The syndrome of burnout among Iranian university professors teaching TEFL

2016 IJRSP – Volume 5 Issue 1


Entezari, Maryam
Department of English, Khorasan e Razavi Science and Research Branch, Islamic Azad University, Neyshabur, Iran (

Ghafournia, Narjes*
Department of English, Neyshabur Branch, Islamic Azad University, Neyshabur, Iran (


This study aimed at finding out whether the role of a teacher in a classroom influences the level of burnout s/he may experience. The teacher’s role was investigated in the light of Goffman’s Footing theory, according to which the role is classified into three categories of animator, author, and principal. Goffman (1981) believed that an animator is a person who exactly repeats the ideas expressed by the others; an author paraphrases the statement, and the principal is a person who explains her/his original opinions. A total of 30 university professors teaching TEFL at BA and MA levels were chosen and filled Maslach’s Burnout Inventory to measure their level of burnout in terms of three subscales of emotional exhaustion, depersonalization, and personal achievement. In addition, a metaphor checklist was given to their students who were asked to select among 21 metaphors, the ones representing animator, author, and principal roles that appropriately described the role of each of the 30 professors. The findings indicated that burnout was lower in the professors who adopted the principal role and higher in those who took on the animator and author roles respectively. The results offer pedagogical implications for the university context.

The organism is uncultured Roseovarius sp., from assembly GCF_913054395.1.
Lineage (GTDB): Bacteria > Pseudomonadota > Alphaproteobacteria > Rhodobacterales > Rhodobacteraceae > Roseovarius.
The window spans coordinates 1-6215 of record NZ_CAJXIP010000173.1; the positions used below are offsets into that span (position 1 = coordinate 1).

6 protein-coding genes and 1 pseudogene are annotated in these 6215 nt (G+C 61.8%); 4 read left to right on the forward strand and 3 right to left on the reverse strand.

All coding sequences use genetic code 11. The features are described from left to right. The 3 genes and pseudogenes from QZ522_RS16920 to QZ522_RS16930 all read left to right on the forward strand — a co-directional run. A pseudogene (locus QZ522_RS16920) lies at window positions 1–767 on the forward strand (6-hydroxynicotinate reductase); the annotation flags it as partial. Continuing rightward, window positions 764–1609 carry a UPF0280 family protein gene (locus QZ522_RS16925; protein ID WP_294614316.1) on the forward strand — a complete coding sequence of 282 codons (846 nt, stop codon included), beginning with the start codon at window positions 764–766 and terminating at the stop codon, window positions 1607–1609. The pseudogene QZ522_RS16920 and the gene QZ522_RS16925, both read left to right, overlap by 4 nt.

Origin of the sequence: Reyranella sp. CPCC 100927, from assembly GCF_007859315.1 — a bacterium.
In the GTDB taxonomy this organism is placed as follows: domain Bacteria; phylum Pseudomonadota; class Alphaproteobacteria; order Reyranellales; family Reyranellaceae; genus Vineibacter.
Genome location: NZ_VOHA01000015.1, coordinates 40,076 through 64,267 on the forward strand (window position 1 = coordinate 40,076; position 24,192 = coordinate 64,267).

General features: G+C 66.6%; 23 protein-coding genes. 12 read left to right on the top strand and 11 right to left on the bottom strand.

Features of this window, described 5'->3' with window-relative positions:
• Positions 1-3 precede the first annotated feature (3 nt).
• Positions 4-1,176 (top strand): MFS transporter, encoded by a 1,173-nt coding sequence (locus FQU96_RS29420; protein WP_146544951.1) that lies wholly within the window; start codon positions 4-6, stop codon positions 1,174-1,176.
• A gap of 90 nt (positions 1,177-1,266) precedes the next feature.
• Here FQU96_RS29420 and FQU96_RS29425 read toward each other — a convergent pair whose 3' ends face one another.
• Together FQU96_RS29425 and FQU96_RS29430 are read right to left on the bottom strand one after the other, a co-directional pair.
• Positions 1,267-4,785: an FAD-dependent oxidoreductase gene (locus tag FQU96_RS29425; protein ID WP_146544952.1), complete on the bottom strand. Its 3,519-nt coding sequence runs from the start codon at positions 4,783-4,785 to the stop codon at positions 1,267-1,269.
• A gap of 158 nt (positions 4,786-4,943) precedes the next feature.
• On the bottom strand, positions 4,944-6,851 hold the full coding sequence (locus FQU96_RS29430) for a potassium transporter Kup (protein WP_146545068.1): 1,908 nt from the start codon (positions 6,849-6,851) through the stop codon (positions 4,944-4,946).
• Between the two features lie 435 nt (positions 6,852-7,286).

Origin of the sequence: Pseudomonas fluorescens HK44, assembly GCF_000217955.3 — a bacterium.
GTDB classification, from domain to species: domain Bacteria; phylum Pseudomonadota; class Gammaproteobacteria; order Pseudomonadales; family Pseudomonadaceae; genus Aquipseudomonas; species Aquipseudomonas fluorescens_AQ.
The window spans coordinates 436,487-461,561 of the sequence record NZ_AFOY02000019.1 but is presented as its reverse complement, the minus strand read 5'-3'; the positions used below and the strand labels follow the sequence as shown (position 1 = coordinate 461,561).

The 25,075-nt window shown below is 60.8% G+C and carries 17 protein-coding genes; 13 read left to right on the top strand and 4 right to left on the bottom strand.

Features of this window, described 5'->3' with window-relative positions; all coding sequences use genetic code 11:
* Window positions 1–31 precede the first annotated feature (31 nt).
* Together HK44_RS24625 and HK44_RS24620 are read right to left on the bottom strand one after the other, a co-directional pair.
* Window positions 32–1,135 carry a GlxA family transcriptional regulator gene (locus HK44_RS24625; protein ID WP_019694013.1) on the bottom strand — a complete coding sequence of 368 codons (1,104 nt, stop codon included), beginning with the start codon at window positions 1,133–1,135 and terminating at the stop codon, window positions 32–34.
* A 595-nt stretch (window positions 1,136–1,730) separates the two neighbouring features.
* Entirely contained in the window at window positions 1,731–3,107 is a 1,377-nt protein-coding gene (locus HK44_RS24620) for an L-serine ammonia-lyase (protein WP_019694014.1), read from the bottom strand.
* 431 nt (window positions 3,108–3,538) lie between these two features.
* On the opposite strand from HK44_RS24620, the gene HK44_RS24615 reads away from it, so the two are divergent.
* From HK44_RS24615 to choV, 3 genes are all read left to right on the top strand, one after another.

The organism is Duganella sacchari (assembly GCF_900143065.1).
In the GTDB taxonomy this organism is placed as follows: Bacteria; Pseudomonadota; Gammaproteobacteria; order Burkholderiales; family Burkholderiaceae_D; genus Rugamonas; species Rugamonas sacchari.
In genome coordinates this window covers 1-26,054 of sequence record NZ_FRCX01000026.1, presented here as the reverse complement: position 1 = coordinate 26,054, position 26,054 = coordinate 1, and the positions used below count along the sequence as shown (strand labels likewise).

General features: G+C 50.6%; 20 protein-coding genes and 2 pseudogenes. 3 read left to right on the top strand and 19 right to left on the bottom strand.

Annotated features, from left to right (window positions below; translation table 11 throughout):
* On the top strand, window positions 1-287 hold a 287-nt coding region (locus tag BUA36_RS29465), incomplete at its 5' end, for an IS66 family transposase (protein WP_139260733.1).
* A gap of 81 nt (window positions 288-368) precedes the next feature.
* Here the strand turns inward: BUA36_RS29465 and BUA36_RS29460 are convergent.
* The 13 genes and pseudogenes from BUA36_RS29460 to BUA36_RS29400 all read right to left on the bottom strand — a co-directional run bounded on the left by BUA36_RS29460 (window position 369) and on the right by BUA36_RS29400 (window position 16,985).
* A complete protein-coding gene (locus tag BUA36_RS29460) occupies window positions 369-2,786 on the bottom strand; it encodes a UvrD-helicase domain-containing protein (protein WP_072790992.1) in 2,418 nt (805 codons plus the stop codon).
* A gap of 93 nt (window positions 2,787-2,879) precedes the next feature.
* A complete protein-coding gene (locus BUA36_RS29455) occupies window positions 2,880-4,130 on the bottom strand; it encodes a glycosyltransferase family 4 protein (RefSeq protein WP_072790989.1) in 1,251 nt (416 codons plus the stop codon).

Keywords: burnout; footing theory; emotional exhaustion; depersonalization; personal accomplishment; metaphor



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